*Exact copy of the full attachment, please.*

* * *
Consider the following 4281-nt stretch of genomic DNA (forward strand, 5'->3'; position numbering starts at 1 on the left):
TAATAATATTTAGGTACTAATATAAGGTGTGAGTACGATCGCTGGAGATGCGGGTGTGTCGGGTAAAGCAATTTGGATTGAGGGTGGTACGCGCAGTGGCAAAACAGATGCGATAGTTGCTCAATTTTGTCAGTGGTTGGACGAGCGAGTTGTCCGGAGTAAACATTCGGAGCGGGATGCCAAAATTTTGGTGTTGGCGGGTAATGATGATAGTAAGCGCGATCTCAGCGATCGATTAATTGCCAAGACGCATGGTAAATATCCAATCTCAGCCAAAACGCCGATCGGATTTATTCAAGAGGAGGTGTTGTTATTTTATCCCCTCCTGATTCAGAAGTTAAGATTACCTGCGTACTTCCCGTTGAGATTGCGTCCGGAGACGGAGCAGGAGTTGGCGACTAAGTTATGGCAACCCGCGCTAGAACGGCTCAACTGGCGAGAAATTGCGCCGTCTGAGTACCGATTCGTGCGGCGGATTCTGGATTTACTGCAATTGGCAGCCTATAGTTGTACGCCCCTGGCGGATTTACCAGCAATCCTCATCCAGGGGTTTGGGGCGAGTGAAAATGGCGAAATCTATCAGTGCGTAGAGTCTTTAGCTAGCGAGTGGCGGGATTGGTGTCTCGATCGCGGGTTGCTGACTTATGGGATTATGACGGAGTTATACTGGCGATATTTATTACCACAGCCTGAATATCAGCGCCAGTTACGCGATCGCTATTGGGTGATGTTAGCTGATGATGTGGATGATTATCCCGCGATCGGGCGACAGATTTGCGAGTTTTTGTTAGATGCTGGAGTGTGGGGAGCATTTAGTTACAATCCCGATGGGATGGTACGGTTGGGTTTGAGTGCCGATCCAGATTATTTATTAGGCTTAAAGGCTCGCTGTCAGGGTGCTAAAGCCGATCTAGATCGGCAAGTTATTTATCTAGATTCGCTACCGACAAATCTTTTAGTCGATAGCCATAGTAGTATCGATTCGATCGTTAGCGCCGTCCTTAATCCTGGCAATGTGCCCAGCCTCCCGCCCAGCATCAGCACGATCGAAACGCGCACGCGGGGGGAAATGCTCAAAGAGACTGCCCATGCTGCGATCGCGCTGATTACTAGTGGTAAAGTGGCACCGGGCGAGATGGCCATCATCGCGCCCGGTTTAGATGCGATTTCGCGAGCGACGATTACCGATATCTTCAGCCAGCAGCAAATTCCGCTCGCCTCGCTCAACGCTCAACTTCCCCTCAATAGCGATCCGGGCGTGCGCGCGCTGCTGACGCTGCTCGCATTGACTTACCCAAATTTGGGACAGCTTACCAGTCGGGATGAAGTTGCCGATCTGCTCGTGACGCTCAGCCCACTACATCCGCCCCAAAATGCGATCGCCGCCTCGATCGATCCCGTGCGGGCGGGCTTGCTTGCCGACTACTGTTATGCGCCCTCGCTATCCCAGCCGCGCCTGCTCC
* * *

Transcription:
Consider the following 4281-nt stretch of genomic DNA (forward strand, 5'->3'; position numbering starts at 1 on the left):
TAATAATATTTAGGTACTAATATAAGGTGTGAGTACGATCGCTGGAGATGCGGGTGTGTCGGGTAAAGCAATTTGGATTGAGGGTGGTACGCGCAGTGGCAAAACAGATGCGATAGTTGCTCAATTTTGTCAGTGGTTGGACGAGCGAGTTGTCCGGAGTAAACATTCGGAGCGGGATGCCAAAATTTTGGTGTTGGCGGGTAATGATGATAGTAAGCGCGATCTCAGCGATCGATTAATTGCCAAGACGCATGGTAAATATCCAATCTCAGCCAAAACGCCGATCGGATTTATTCAAGAGGAGGTGTTGTTATTTTATCCCCTCCTGATTCAGAAGTTAAGATTACCTGCGTACTTCCCGTTGAGATTGCGTCCGGAGACGGAGCAGGAGTTGGCGACTAAGTTATGGCAACCCGCGCTAGAACGGCTCAACTGGCGAGAAATTGCGCCGTCTGAGTACCGATTCGTGCGGCGGATTCTGGATTTACTGCAATTGGCAGCCTATAGTTGTACGCCCCTGGCGGATTTACCAGCAATCCTCATCCAGGGGTTTGGGGCGAGTGAAAATGGCGAAATCTATCAGTGCGTAGAGTCTTTAGCTAGCGAGTGGCGGGATTGGTGTCTCGATCGCGGGTTGCTGACTTATGGGATTATGACGGAGTTATACTGGCGATATTTATTACCACAGCCTGAATATCAGCGCCAGTTACGCGATCGCTATTGGGTGATGTTAGCTGATGATGTGGATGATTATCCCGCGATCGGGCGACAGATTTGCGAGTTTTTGTTAGATGCTGGAGTGTGGGGAGCATTTAGTTACAATCCCGATGGGATGGTACGGTTGGGTTTGAGTGCCGATCCAGATTATTTATTAGGCTTAAAGGCTCGCTGTCAGGGTGCTAAAGCCGATCTAGATCGGCAAGTTATTTATCTAGATTCGCTACCGACAAATCTTTTAGTCGATAGCCATAGTAGTATCGATTCGATCGTTAGCGCCGTCCTTAATCCTGGCAATGTGCCCAGCCTCCCGCCCAGCATCAGCACGATCGAAACGCGCACGCGGGGGGAAATGCTCAAAGAGACTGCCCATGCTGCGATCGCGCTGATTACTAGTGGTAAAGTGGCACCGGGCGAGATGGCCATCATCGCGCCCGGTTTAGATGCGATTTCGCGAGCGACGATTACCGATATCTTCAGCCAGCAGCAAATTCCGCTCGCCTCGCTCAACGCTCAACTTCCCCTCAATAGCGATCCGGGCGTGCGCGCGCTGCTGACGCTGCTCGCATTGACTTACCCAAATTTGGGACAGCTTACCAGTCGGGATGAAGTTGCCGATCTGCTCGTGACGCTCAGCCCACTACATCCGCCCCAAAATGCGATCGCCGCCTCGATCGATCCCGTGCGGGCGGGCTTGCTTGCCGACTACTGTTATGCGCCCTCGCTATCCCAGCCGCGCCTGCTCC